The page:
... Another form of periodization used is undulating or nonlinear, previously described by Poliquin (25), which is characterized by more frequent alterations in intensity and volume (21). This model was adapted by Rhea et al. (27) receiving the name of daily undulating periodization (DUP), in which modifications in volume and intensity are made daily (12). ...
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To determine the most effective periodization model for strength and hypertrophy is an important step for strength and conditioning professionals. The aim of this study was to compare the effects of linear (LP) and daily undulating periodized (DUP) resistance training on body composition and maximal strength levels. Forty men aged 21.5 +/- 8.3 and with a minimum 1-year strength training experience were assigned to an LP (n = 20) or DUP group (n = 20). Subjects were tested for maximal strength in bench press, leg press 45 degrees, and arm curl (1 repetition maximum [RM]) at baseline (T1), after 8 weeks (T2), and after 12 weeks of training (T3). Increases of 18.2 and 25.08% in bench press 1 RM were observed for LP and DUP groups in T3 compared with T1, respectively (p < or = 0.05). In leg press 45 degrees , LP group exhibited an increase of 24.71% and DUP of 40.61% at T3 compared with T1. Additionally, DUP showed an increase of 12.23% at T2 compared with T1 and 25.48% at T3 compared with T2. For the arm curl exercise, LP group increased 14.15% and DUP 23.53% at T3 when compared with T1. An increase of 20% was also found at T2 when compared with T1, for DUP. Although the DUP group increased strength the most in all exercises, no statistical differences were found between groups. In conclusion, undulating periodized strength training induced higher increases in maximal strength than the linear model in strength-trained men. For maximizing strength increases, daily intensity and volume variations were more effective than weekly variations.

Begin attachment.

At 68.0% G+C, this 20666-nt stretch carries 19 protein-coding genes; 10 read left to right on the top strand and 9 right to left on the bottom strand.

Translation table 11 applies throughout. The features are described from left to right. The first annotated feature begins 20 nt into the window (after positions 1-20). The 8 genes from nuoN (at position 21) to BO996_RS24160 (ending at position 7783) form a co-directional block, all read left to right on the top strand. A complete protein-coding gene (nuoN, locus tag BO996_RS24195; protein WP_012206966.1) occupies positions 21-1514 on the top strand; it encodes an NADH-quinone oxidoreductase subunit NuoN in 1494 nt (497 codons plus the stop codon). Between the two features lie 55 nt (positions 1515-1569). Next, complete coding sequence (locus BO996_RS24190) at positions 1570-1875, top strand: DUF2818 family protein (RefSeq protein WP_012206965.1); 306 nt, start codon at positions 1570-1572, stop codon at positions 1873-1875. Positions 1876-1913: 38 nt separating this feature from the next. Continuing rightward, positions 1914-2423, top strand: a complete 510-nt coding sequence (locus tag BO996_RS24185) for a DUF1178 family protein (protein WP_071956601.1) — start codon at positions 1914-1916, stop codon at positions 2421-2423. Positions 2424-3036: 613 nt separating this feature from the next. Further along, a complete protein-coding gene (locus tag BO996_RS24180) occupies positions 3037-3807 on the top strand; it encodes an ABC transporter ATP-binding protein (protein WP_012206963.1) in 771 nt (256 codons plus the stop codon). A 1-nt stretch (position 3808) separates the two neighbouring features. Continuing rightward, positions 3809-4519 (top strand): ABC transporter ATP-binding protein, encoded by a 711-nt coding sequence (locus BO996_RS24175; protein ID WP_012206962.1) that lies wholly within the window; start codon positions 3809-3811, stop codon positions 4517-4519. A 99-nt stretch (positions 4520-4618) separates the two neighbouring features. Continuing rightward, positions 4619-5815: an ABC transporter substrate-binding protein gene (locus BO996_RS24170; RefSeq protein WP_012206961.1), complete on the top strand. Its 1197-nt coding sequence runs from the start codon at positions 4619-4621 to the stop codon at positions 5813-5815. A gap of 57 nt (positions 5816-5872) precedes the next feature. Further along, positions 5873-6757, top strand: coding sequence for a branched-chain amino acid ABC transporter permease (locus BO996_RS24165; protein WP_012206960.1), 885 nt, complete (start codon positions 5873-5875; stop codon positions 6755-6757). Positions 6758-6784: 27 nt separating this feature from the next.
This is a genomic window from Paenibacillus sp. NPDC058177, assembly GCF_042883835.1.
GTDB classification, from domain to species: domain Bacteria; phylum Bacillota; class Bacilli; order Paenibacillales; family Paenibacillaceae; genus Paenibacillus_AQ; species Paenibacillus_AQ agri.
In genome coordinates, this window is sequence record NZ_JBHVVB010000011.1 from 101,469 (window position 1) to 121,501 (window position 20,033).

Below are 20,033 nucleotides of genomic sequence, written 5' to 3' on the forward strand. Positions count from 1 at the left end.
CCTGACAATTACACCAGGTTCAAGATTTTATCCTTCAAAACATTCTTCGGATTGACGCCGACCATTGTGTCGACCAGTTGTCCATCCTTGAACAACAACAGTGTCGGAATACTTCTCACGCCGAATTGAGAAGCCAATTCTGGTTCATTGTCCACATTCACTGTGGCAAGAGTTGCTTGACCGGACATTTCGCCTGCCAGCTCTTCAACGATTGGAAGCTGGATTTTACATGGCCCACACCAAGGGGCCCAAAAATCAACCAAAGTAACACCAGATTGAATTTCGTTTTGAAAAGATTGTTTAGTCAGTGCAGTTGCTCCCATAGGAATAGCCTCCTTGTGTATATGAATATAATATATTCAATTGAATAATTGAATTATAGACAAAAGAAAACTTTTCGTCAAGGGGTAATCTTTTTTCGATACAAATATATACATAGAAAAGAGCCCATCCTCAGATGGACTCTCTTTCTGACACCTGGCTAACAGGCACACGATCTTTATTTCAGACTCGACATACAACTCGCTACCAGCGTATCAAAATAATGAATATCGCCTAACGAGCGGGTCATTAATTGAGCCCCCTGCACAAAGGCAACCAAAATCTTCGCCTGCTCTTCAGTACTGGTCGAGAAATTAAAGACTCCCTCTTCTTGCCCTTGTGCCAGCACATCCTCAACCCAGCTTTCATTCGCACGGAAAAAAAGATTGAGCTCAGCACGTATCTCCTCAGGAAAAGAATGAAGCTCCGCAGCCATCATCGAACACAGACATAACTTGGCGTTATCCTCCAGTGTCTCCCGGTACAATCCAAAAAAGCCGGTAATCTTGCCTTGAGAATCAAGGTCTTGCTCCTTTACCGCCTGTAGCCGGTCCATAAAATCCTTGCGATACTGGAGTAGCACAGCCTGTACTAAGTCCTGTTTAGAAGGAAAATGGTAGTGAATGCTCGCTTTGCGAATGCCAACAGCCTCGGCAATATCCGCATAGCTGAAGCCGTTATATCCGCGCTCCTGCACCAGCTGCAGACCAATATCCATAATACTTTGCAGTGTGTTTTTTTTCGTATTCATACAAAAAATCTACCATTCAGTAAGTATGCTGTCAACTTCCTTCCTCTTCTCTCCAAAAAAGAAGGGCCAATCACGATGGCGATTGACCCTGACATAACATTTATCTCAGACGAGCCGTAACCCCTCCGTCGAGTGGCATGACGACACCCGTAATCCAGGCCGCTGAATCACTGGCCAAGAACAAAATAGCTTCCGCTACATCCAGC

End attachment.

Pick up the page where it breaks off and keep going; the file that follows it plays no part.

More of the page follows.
... Um exemplo importante dessas considerações é o debate proposto em 2004 pela National Strength and Conditioning Association (NSCA), intitulado "Roundtable Discussion: periodization of training", mediado porHaff 12,13 no qual cinco renomados pesquisadores discutiram a periodização e seus aspectos -entretanto, predominantemente no que diz respeito ao treinamento com pesos e suas facetas. Essa discussão buscou atualizar os conceitos abordados em 1986 nas páginas do NSCA Journalcom o mesmo objetivo. ...
... In comparison to linear and non-periodised training models, DUP has been proposed to offer equal, if not greater, improvements in physical performance. 20,21,22,33,54 The progressive overload of a given motor attribute during DUP is not achieved on a day-to-day basis as the training stimulus is too varied. As such, progressive overload is achieved during a subsequent training session with a similar focus. ...
Article
Modern military operations place unique and intense physiological and psychological demands upon the soldier. In order to help adapt to and cope with such demands, a high level of physical preparedness must be seen as a fundamental requirement of all military personnel. Indeed, the modern soldier needs to be more agile, more capable, more able to survive and more resilient than the enemy in order to ensure victory on the battlefield. Soldiers who are physically fit can be seen as a critical force multiplier. Not only do they demonstrate improved mission performance, but they may also be more resilient for both the physical and psychological demands of sustained military operations. Furthermore, physically fit soldiers may be less susceptible to injury and demonstrate better physical and mental health over the long term than less fit individuals.